Active safety features or ADAS (advanced driver assistance systems) are included on board “to some degree,” Zaiček said.

The on-board system has a range of driver assistance particularly for the more severe off-road scenarios. “For example, there is decent control, line control, etc. All the on-board safety systems required by the most stringent EU type approval are also included,” he said.

The Praetorian is available to global markets with a choice of left- or right-hand drive. Its engine range is from Euro III to Euro VI, allowing the best options for customers and full vehicle certification for various regions. 

Tackling challenges quickly

The Praetorian team encountered two main engineering challenges creating the first off-road bus.

“First was the joints that connect the chassis to the skeleton, or body, framework,” Zaiček told TOHE. “We had to design a special system that was strong enough to take the shock and twisting and reduce the torsion caused by heavy-duty off-road scenarios. These joints help to reduce movement, shock and shaking in the passenger area and work well to provide better passenger comfort and safety.”

The other main challenge was working within the parameters of achieving full ECWVTA type approval and homologation. “As our vehicle has multiple uses outside of heavy industry (for example, we have RV and camper versions and a ski bus for tourists), it was essential that it could be used on regular roads, and thus required full type approval,” he said. This required the engineers to work out solutions that had the strength and durability needed for severe off-road situations, but that also met full homologation requirements. 

The ECWVTA standards themselves also presented a technical issue because there is no existing classification for an “off-road bus.”  

“This meant we didn’t know whether to try to meet homologation for an off-road truck or for a bus, which have different requirements,” Zaiček shared. The company applied to the EU to implement a new vehicle category for “off-road bus,” which is pending. 

“To develop the Praetorian from concept sketches to production within a year was quite a task. All of our team have a personal commitment to this project and put in long hours and dedication to make this a success within our time frame,” he said.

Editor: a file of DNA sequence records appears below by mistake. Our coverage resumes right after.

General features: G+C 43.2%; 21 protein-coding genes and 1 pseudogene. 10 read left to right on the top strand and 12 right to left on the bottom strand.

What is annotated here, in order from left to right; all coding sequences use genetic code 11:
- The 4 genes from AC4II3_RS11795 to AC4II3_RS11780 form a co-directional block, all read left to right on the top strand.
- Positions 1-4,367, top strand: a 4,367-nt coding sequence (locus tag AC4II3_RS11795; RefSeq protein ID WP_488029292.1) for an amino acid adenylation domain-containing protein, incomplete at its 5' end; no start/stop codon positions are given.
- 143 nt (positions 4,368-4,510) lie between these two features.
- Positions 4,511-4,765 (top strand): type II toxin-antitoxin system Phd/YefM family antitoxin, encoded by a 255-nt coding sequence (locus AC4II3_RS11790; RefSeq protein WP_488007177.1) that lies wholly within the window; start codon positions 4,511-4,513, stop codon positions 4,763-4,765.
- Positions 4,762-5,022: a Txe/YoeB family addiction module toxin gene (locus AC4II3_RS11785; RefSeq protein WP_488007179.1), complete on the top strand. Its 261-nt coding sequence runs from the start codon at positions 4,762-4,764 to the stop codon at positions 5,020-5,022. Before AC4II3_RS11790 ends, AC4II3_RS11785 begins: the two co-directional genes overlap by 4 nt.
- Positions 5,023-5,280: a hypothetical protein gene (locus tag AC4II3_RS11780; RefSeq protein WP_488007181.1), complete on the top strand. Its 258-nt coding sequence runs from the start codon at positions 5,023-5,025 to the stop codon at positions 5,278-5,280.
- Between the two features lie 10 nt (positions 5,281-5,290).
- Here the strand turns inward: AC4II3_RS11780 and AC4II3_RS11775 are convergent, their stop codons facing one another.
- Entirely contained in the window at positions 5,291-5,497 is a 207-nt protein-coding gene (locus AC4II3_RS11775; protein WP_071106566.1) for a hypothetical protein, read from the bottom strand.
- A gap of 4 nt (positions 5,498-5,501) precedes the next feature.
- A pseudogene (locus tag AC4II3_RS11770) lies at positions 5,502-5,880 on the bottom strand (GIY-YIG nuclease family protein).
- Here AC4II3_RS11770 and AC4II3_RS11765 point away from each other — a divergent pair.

To meet their deadline, Torsus’ most senior engineers were personally involved in all aspects of the development, right from an early stage. With the company’s R&D center, manufacturing facility and design office all located within Bratislava, this allowed for good channels of communications and a hands-on approach from each team.  

Torsus CEO Dzhukashvili was directly involved in the engineering and development, often “embedded” within each team. “With a full picture of what was happening and what needed to be done, he was able to make critical decisions quickly,” Zaiček said. 

What’s next? 

Though the diesel buses just entered production in May 2018, Zaiček said the company is looking at alternative powertrains for the future, “which could certainly include electric and hybrid options. One step at a time for us though!”  

Zaiček also told TOHE the company has plans to expand its product line beyond the Praetorian and has other vehicles in the works. There is a smaller 4x4 utility truck currently in development, called the Legion. It will be a multi-use, heavy-duty vehicle with a similar design and profile to the Praetorian, but on a smaller chassis. It could even be adapted for use as a smaller bus.  

“In addition to the Legion, we’re in the feasibility stages for the development of a smaller, special purpose 6x6 vehicle,” Zaiček said.